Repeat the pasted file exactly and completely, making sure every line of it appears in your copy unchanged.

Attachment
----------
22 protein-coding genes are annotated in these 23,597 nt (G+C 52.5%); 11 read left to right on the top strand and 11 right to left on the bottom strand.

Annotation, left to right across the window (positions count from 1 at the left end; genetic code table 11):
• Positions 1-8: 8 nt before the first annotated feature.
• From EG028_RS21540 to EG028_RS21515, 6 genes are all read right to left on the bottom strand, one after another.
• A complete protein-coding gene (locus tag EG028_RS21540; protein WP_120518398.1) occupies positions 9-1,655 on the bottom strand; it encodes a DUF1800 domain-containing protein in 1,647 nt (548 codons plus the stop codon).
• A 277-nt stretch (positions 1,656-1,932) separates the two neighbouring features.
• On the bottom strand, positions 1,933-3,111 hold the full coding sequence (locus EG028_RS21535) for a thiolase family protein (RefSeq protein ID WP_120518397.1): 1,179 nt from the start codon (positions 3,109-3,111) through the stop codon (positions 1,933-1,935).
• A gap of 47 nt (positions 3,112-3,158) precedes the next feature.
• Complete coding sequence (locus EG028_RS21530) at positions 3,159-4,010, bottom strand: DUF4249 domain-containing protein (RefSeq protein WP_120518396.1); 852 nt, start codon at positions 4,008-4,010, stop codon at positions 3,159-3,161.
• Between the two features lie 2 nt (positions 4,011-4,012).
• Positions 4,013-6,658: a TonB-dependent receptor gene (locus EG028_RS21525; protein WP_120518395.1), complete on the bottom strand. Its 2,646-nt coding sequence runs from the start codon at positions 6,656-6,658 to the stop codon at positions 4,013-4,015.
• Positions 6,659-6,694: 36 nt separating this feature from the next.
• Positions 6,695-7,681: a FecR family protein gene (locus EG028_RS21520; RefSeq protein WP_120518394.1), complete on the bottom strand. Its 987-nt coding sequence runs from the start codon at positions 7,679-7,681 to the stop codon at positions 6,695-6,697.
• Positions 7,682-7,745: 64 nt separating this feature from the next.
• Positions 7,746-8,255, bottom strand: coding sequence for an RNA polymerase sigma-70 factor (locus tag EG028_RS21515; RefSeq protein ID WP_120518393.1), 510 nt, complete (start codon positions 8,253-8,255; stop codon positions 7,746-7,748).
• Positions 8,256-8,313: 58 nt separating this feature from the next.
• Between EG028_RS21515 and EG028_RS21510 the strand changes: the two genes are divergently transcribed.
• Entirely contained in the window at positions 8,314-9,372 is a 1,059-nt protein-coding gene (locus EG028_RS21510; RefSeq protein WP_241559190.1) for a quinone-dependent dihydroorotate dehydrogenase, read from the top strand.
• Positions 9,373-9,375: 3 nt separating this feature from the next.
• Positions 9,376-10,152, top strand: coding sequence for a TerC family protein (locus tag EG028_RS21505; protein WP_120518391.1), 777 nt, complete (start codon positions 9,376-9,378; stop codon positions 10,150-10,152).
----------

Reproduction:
22 protein-coding genes are annotated in these 23,597 nt (G+C 52.5%); 11 read left to right on the top strand and 11 right to left on the bottom strand.

Annotation, left to right across the window (positions count from 1 at the left end; genetic code table 11):
• Positions 1-8: 8 nt before the first annotated feature.
• From EG028_RS21540 to EG028_RS21515, 6 genes are all read right to left on the bottom strand, one after another.
• A complete protein-coding gene (locus tag EG028_RS21540; protein WP_120518398.1) occupies positions 9-1,655 on the bottom strand; it encodes a DUF1800 domain-containing protein in 1,647 nt (548 codons plus the stop codon).
• A 277-nt stretch (positions 1,656-1,932) separates the two neighbouring features.
• On the bottom strand, positions 1,933-3,111 hold the full coding sequence (locus EG028_RS21535) for a thiolase family protein (RefSeq protein ID WP_120518397.1): 1,179 nt from the start codon (positions 3,109-3,111) through the stop codon (positions 1,933-1,935).
• A gap of 47 nt (positions 3,112-3,158) precedes the next feature.
• Complete coding sequence (locus EG028_RS21530) at positions 3,159-4,010, bottom strand: DUF4249 domain-containing protein (RefSeq protein WP_120518396.1); 852 nt, start codon at positions 4,008-4,010, stop codon at positions 3,159-3,161.
• Between the two features lie 2 nt (positions 4,011-4,012).
• Positions 4,013-6,658: a TonB-dependent receptor gene (locus EG028_RS21525; protein WP_120518395.1), complete on the bottom strand. Its 2,646-nt coding sequence runs from the start codon at positions 6,656-6,658 to the stop codon at positions 4,013-4,015.
• Positions 6,659-6,694: 36 nt separating this feature from the next.
• Positions 6,695-7,681: a FecR family protein gene (locus EG028_RS21520; RefSeq protein WP_120518394.1), complete on the bottom strand. Its 987-nt coding sequence runs from the start codon at positions 7,679-7,681 to the stop codon at positions 6,695-6,697.
• Positions 7,682-7,745: 64 nt separating this feature from the next.
• Positions 7,746-8,255, bottom strand: coding sequence for an RNA polymerase sigma-70 factor (locus tag EG028_RS21515; RefSeq protein ID WP_120518393.1), 510 nt, complete (start codon positions 8,253-8,255; stop codon positions 7,746-7,748).
• Positions 8,256-8,313: 58 nt separating this feature from the next.
• Between EG028_RS21515 and EG028_RS21510 the strand changes: the two genes are divergently transcribed.
• Entirely contained in the window at positions 8,314-9,372 is a 1,059-nt protein-coding gene (locus EG028_RS21510; RefSeq protein WP_241559190.1) for a quinone-dependent dihydroorotate dehydrogenase, read from the top strand.
• Positions 9,373-9,375: 3 nt separating this feature from the next.
• Positions 9,376-10,152, top strand: coding sequence for a TerC family protein (locus tag EG028_RS21505; protein WP_120518391.1), 777 nt, complete (start codon positions 9,376-9,378; stop codon positions 10,150-10,152).